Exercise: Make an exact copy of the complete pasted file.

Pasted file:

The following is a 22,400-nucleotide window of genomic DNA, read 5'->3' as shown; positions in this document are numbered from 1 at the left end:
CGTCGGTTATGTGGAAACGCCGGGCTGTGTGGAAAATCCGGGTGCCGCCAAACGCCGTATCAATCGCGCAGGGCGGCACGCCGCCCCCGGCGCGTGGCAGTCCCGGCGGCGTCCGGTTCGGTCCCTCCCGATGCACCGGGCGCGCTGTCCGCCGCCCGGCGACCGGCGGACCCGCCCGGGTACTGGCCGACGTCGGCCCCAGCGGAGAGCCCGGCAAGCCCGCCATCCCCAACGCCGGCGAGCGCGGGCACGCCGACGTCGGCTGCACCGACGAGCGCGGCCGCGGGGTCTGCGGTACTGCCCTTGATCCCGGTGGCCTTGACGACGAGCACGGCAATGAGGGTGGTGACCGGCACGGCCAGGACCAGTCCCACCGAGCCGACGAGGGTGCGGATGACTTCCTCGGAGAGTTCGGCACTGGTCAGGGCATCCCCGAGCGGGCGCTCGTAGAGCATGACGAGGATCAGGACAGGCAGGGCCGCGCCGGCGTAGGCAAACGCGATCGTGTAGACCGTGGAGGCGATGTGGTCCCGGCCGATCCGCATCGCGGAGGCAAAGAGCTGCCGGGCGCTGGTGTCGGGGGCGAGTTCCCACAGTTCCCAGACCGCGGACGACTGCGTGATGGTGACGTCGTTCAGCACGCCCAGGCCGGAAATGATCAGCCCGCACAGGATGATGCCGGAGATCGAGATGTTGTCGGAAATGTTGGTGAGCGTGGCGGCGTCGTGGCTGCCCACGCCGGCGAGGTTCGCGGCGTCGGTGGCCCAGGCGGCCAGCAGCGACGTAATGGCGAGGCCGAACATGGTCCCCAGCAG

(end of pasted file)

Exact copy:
The following is a 22,400-nucleotide window of genomic DNA, read 5'->3' as shown; positions in this document are numbered from 1 at the left end:
CGTCGGTTATGTGGAAACGCCGGGCTGTGTGGAAAATCCGGGTGCCGCCAAACGCCGTATCAATCGCGCAGGGCGGCACGCCGCCCCCGGCGCGTGGCAGTCCCGGCGGCGTCCGGTTCGGTCCCTCCCGATGCACCGGGCGCGCTGTCCGCCGCCCGGCGACCGGCGGACCCGCCCGGGTACTGGCCGACGTCGGCCCCAGCGGAGAGCCCGGCAAGCCCGCCATCCCCAACGCCGGCGAGCGCGGGCACGCCGACGTCGGCTGCACCGACGAGCGCGGCCGCGGGGTCTGCGGTACTGCCCTTGATCCCGGTGGCCTTGACGACGAGCACGGCAATGAGGGTGGTGACCGGCACGGCCAGGACCAGTCCCACCGAGCCGACGAGGGTGCGGATGACTTCCTCGGAGAGTTCGGCACTGGTCAGGGCATCCCCGAGCGGGCGCTCGTAGAGCATGACGAGGATCAGGACAGGCAGGGCCGCGCCGGCGTAGGCAAACGCGATCGTGTAGACCGTGGAGGCGATGTGGTCCCGGCCGATCCGCATCGCGGAGGCAAAGAGCTGCCGGGCGCTGGTGTCGGGGGCGAGTTCCCACAGTTCCCAGACCGCGGACGACTGCGTGATGGTGACGTCGTTCAGCACGCCCAGGCCGGAAATGATCAGCCCGCACAGGATGATGCCGGAGATCGAGATGTTGTCGGAAATGTTGGTGAGCGTGGCGGCGTCGTGGCTGCCCACGCCGGCGAGGTTCGCGGCGTCGGTGGCCCAGGCGGCCAGCAGCGACGTAATGGCGAGGCCGAACATGGTCCCCAGCAG